Why have you chosen to write a blog, not a book?
To my surprise, this has been a frequent question asked by friends and close colleagues.
I’m not a stranger to book writing. Together with Jane Westberg, we’ve written seven academic books (and I’ve been involved with several other books). Truth be told, however, without Jane’s persistence, discipline, and skills, I doubt if any of our joint books would have been done.
I don’t enjoy the process of working on books, but I’m exulting in the process of working on this blog! If you are interested in this topic, here’s why I feel that way.
Books impose closure on writers Books bring a sense of finality. That end-point characteristic of writing that is to be published in books or professional journals is vital for those of us who would never stop writing or re-editing without an external deadline. But, for me, it is also a turn-off. For me, writing about teaching and learning involves dealing with thoughts and ideas, not immutable facts. Paper-based publishing can serve an important purpose, providing recorded snapshots of stages in the evolution of understanding, but I’ve found the process constraining and uncomfortable. Thoughts and ideas, by their nature, continually evolve, or should, not just year to year, or research study to research study, but moment to moment.
The arrival of blogging and “Web 2.0“ The relatively recent availability of the Internet and the newer collaborative approaches it now supports have been a dream come true for me. I’m now dealing with a medium in which there is no closure on my writing, unless I choose to impose it (or I’m forced to by health problems or other personal issues). I spend almost as much time massaging what I’ve already posted on this blog as writing new material, and I expect that ongoing tweaking of my own ideas and writing to continue, especially if they generate comments from you and others.
Brevity is important Inevitably, academia is afflicted with the same high-pressure, brief-attention-span mindset that has been gripping much of the comtemporary world. Blogging, for me, seems to fit well with that sensibility. I’ve decided to limit each of my essays to roughly 1500 words, with most of them being under 1000 words. Brevity doesn’t need to imply superficiality. In a blog, I can add links among my essays as they evolve, even returning to previously published postings to add and update links. Overall, this process really fits for me, while no prior writing process has come close. I’m now able to fulfill my decades-old fantasy of how idea-writing might one day be done.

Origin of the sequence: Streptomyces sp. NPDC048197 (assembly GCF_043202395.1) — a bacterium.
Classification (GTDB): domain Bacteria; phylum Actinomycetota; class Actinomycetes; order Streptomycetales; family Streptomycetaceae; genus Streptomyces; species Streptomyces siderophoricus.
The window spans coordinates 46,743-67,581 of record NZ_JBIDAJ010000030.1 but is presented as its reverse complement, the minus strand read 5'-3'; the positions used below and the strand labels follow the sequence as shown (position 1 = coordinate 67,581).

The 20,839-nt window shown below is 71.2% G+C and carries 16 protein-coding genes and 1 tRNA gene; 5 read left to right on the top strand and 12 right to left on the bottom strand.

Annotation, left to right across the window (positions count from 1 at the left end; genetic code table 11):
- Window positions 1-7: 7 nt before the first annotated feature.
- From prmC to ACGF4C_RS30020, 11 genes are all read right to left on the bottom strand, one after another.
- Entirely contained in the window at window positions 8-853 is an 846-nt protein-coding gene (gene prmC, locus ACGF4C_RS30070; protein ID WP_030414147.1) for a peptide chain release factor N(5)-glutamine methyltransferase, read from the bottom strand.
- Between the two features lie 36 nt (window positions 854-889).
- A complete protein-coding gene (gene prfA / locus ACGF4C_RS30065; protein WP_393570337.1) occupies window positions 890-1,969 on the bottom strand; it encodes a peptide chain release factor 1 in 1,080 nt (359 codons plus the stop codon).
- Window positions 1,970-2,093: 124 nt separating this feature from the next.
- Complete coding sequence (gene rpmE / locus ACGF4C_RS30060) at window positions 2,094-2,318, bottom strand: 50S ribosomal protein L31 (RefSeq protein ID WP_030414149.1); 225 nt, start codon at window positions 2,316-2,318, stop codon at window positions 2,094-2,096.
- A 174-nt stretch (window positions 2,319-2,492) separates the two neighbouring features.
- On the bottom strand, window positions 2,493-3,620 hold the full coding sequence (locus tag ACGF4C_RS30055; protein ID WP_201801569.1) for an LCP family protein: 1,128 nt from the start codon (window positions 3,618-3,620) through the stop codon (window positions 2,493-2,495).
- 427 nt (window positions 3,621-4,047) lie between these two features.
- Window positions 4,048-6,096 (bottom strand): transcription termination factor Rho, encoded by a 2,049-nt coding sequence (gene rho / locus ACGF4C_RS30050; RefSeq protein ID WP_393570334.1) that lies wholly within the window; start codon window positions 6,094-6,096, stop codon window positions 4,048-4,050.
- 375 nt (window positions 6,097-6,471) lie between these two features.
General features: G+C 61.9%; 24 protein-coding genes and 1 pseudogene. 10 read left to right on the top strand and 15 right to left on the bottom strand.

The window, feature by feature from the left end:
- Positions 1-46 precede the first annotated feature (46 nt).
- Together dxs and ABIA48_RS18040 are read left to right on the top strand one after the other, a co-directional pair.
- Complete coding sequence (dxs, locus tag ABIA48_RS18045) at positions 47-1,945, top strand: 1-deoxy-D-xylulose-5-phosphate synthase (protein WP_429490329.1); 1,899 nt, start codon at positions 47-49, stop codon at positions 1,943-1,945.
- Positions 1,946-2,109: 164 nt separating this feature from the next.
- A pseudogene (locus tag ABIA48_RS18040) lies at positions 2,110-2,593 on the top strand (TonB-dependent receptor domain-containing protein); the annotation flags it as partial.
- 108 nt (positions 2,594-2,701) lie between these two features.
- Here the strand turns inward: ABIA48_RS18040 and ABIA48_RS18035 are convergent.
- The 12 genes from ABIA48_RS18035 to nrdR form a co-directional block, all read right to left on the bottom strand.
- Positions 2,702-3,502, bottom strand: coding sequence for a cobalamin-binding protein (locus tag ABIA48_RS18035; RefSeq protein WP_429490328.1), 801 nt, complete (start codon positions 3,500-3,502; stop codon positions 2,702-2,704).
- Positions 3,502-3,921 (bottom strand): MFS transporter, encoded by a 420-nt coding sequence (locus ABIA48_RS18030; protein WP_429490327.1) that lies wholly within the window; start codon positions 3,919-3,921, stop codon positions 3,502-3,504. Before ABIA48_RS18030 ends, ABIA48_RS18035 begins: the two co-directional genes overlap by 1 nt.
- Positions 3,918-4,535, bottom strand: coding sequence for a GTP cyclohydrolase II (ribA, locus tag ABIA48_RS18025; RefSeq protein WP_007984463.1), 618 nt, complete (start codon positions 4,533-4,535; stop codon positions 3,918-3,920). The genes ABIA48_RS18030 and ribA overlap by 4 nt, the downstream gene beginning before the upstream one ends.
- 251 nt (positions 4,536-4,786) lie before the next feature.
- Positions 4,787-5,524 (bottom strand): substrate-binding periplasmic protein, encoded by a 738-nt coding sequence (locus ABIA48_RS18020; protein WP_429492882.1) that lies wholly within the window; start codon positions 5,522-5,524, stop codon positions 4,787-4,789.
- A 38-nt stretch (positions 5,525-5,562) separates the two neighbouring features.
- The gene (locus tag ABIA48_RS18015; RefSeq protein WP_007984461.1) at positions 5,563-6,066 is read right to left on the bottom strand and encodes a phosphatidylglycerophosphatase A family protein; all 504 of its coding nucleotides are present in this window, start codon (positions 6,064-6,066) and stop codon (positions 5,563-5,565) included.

One additional time-related factor There’s another big issue for me associated with book writing and time, which may also be relevant for you: book-writing demands that you have a gargantuan capacity for delayed gratification. From the day you conceive a book idea until you complete all the processes involved in conducting research, writing, re-writing and editing, finding a publisher, and stepping through all the stages of publication, several years have usually passed. This time-scale fits well for some people, but not for me.
Blogging is certainly not for everyone Devoting oneself to creating and sustaining an academic blog, especially one that is as consuming as this one, requires some rather specialized circumstances and personal characteristics. Most prominent, at least for now, is the requirement that one has arrived at a place or stage in life where you feel free to devote yourself to an endeavor that holds little or no promise of contributing to your career, and no hope of financial income (at least as I’m choosing to do it and as most academic blogs turn out). In addition, it is best if you don’t have, or are past the stage of having had, serious responsibilities to regular work or for raising young children, or for maintaining a household.
It works for me I’m delighting in having found an outlet for my accumulated and evolving notes, ideas and positions without the constraints of a schedule, someone else’s idea of acceptability, or any arbitrary rules (a/k/a the circumstances of conventional journal and book publishing). I’m at an age where I’m assuming that this will be my culminating writing project and contribution. Although I’m hoping that a fair number of people will find helpful ideas and information in my ongoing musings, and in the comments from others that might be generated, I’m delighted to be liberated from feeling dependent on the judgment of others. I’m undertaking this project more for me than for anyone else, except maybe a hope that it will someday have meaning for one or more of my five grandchildren, or perhaps even my new great-grandson.
My apologies if all this seems excessively narcissistic, which it probably is. I don’t mean it to be. While some self-interest is part of this equation, I’m sustained by the hope that all of this work may actually make a small contribution to the future of health professions education and health care (and may even provide some personal guidance to a few young people who are embarking — or considering embarking — on careers in health professions education). Whether or not that happens is the one area in which I’m fully dependent on — and welcome — the judgment of others. If you have a point of view on the potential or actual value (or lack of value) of this blog to you and others, I’m eager to hear from you. Everything about this blog is open to reactions. Please leave a public comment right here (how do I do that?) or click here to send me a private note.
First posted: 11/17/08
From Rethinking Medical Education goto:http://rethinkmeded.org